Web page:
You're listening to path to purchase a podcast for passionate and committed business owners and marketers, Oli Billson and Tom breeze are here to give you the tools and knowledge you need to grow your business and take decisive action. Welcome to the episode.
Speaker 2: (00:14)
Oli, quick question for you mate I think one of the, one of the kinds of things I see a lot, especially in my agency promoting a lot of clients, et cetera, is, there's a situation where a client might build a new funnel and it might be a brand new funnel for a brand new business or it might be an existing business and it's a new product, for example. And the question that's often asked, or the question that I often ask my clients really more than anything else is, how well does this product currently sells? But typically they may not know that just yet and they're looking to actually promote it for the first time. So if we were to look at promoting a new product, or looking to, if you're looking to introduce new products into the marketplace, how would you know, or what kind of indicators would you take? There's no that this is going to be a seller or not. Like is there anything that you do to be like, I know this is going to do well in this marketplace, or is it just a case of just hoping or you would just say, just test it, but there must be a better way of doing it.
Speaker 3: (01:16)
That's like the de facto thing, isn't it? Like everybody just as well find out, you know, just test it, you know, and, let's hope for, hopefully we give a better kind of answer to this. Then he's like, it's normally me that has the test, then it's expensive. Right.
Speaker 3: (01:32)
[inaudible] yeah yeah, for me, we often build funnels for people that, they've never built that funnel before. And so it's difficult to benchmark stuff and, you know, understand whether or not actually this really works or not. So, yeah. So really for me, I think it's kind of partly part of it's down to market reconnaissance as such, from the very beginning, kind of really, doing some critical thinking about, the, the, the, the, the audience and the market that you ultimately are trying to engage with and, you know, that a lot, the likelihood that they're actually going to convert to, to not just be a lead but actually become a customer and just because you can build a list quite quickly just because you can, you know, generate that fairly of that list fairly affordably. It doesn't necessarily mean that that product that you're, you're ultimately going to try and sell is going to be profitable for you, in the long run.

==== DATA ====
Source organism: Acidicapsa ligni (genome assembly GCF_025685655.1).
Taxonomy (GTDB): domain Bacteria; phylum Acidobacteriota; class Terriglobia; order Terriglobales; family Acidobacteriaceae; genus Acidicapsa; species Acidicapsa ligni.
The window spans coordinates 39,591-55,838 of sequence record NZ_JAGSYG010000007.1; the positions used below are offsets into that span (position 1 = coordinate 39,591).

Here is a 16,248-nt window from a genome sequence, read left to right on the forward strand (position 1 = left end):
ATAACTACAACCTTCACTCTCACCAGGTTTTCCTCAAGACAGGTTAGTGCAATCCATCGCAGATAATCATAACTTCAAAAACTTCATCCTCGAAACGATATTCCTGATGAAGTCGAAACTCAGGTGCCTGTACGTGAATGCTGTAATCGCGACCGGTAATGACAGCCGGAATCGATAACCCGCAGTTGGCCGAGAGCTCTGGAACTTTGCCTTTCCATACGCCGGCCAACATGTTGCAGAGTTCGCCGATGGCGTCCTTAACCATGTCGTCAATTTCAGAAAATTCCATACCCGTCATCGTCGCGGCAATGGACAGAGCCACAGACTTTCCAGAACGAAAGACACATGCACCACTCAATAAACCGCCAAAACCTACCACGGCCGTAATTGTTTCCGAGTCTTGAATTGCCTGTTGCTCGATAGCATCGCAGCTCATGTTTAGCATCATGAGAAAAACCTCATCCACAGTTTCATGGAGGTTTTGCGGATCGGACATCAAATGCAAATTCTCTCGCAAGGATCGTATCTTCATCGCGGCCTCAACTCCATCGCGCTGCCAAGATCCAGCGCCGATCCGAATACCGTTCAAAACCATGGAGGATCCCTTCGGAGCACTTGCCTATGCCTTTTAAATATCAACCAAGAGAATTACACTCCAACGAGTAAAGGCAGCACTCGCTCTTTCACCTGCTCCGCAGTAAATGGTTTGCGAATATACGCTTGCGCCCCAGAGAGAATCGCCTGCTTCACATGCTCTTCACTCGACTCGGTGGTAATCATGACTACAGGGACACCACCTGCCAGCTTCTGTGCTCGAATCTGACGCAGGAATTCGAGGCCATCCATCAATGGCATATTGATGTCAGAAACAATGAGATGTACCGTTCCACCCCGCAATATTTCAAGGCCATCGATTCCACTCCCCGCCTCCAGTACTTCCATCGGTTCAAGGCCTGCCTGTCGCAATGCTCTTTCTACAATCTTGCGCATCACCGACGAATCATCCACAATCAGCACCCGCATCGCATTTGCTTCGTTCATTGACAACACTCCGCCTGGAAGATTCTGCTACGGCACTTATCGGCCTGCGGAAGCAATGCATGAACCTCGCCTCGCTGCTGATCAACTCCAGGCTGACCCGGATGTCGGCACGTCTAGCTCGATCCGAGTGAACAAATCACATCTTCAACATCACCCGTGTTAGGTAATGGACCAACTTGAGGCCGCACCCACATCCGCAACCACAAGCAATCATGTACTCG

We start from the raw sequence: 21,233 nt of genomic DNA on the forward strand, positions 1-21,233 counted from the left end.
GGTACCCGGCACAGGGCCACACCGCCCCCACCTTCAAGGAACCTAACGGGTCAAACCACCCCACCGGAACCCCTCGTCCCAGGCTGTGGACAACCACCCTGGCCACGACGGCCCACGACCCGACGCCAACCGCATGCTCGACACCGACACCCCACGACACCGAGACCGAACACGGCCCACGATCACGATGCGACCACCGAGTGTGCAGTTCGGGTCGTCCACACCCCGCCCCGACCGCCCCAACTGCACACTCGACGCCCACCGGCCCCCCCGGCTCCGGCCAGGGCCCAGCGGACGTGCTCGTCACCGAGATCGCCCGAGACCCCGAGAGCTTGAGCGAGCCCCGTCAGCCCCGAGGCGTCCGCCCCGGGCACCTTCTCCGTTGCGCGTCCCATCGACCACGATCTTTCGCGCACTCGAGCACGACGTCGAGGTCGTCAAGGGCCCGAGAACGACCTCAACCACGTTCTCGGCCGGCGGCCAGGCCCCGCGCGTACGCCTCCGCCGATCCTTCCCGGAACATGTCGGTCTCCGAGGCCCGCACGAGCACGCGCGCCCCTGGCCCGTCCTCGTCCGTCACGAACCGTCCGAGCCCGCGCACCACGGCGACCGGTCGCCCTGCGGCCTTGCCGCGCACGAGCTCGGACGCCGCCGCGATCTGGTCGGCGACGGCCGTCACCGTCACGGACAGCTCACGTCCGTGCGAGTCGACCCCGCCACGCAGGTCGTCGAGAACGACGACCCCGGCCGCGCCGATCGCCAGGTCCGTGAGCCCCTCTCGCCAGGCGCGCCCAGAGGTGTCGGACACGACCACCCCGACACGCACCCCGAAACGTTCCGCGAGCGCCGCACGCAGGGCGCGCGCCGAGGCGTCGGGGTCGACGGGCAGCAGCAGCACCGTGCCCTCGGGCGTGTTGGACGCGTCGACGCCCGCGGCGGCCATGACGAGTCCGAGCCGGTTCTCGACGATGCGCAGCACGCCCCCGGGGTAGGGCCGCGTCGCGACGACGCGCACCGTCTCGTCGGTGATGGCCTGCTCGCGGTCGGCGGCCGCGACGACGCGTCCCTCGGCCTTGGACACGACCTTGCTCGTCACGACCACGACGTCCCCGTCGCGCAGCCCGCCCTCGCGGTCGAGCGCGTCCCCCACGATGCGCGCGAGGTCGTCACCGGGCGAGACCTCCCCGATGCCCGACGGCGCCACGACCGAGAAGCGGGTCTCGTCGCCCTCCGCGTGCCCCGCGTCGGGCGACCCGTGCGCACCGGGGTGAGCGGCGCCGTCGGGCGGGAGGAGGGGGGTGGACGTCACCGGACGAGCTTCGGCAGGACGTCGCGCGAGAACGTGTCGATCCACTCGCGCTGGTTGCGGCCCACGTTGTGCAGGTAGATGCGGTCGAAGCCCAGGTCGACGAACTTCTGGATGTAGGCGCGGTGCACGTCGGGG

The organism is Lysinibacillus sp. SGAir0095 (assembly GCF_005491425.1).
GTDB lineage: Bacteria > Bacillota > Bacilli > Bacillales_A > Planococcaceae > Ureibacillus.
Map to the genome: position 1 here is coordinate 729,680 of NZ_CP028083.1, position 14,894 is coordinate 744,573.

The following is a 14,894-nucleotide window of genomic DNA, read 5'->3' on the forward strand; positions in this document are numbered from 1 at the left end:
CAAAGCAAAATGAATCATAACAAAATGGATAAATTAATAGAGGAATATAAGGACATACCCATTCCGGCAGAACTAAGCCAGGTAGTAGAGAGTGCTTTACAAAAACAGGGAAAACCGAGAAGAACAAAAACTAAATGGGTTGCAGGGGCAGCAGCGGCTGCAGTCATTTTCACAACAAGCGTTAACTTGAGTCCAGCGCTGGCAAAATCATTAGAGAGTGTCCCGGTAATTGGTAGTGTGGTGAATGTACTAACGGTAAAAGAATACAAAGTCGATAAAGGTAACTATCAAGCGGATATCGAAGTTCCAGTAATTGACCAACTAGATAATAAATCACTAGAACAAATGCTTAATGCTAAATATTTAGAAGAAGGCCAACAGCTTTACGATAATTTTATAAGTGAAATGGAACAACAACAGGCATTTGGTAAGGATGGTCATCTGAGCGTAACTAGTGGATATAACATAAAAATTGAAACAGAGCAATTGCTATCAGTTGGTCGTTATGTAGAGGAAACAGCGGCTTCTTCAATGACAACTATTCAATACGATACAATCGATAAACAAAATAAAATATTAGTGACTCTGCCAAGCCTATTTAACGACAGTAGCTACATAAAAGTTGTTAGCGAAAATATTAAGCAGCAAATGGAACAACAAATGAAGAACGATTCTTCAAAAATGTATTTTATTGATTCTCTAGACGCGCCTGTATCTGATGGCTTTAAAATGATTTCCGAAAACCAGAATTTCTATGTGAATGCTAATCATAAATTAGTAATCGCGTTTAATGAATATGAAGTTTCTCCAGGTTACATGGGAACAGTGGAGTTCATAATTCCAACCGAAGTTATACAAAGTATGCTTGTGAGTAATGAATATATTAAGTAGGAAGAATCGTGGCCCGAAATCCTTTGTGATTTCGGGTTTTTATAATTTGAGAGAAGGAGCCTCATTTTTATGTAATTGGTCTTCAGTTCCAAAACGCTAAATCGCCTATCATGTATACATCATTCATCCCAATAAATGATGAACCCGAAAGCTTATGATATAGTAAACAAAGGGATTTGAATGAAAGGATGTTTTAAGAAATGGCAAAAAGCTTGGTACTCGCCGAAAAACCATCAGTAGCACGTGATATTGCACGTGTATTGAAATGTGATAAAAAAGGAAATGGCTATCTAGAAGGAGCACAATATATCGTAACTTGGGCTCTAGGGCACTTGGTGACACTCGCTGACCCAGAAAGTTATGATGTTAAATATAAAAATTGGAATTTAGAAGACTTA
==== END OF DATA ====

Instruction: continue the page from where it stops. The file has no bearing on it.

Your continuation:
Speaker 3: (02:37)
So it's really looking at, a number of different things. But I think that most people are go and build it and they have this, they have this notion that if I go and build the best membership site or I go and, even, you know, going, you know, create this product or this course or whatever it may be, that because of how good it is, I have a good, they think it is that they think that'll automatically carry that product towards some sort of success. And that really isn't the case at all and, and quite often it's really about dialing into the market it's also dialing into existing customers and understanding what they are, what they think about that. If you're introducing it into a, you know, your existing business, and really, really getting a good understanding for that and to then go forward and test quite cheaply to understand whether or not there are people out there that are put in the hands of the, not necessarily just getting on a list but also potentially buying something from you.
Speaker 2: (03:47)
So, so how would you, what point I should really say is like what point do you decide this is a good idea to keep on promoting this product or not? Like do you say, because as you was talking I was making some notes as well. I was thinking like, right, okay. Well there's, there's one thing which is like the quality of the traffic that you're sending them to begin with because if you're sending backwards, the traffic is not a fair test. You don't know if it says you've been product or not. So I suppose that's a consideration. The next thing is like you might have a really good traffic who are actively ready to buy, but you're just giving them the wrong thing. So I suppose that's the, another consideration. But, how would you go about testing it? Because, say for example is a high priced ticket item and you're willing to spend let's say $1,000 to acquire a new customer because you know it's going to worth 50,000 to you or something that can get very expensive very quickly and you still don't have enough data to really decide whether there's a good product or not and you have to give it more time.
Speaker 2: (04:39)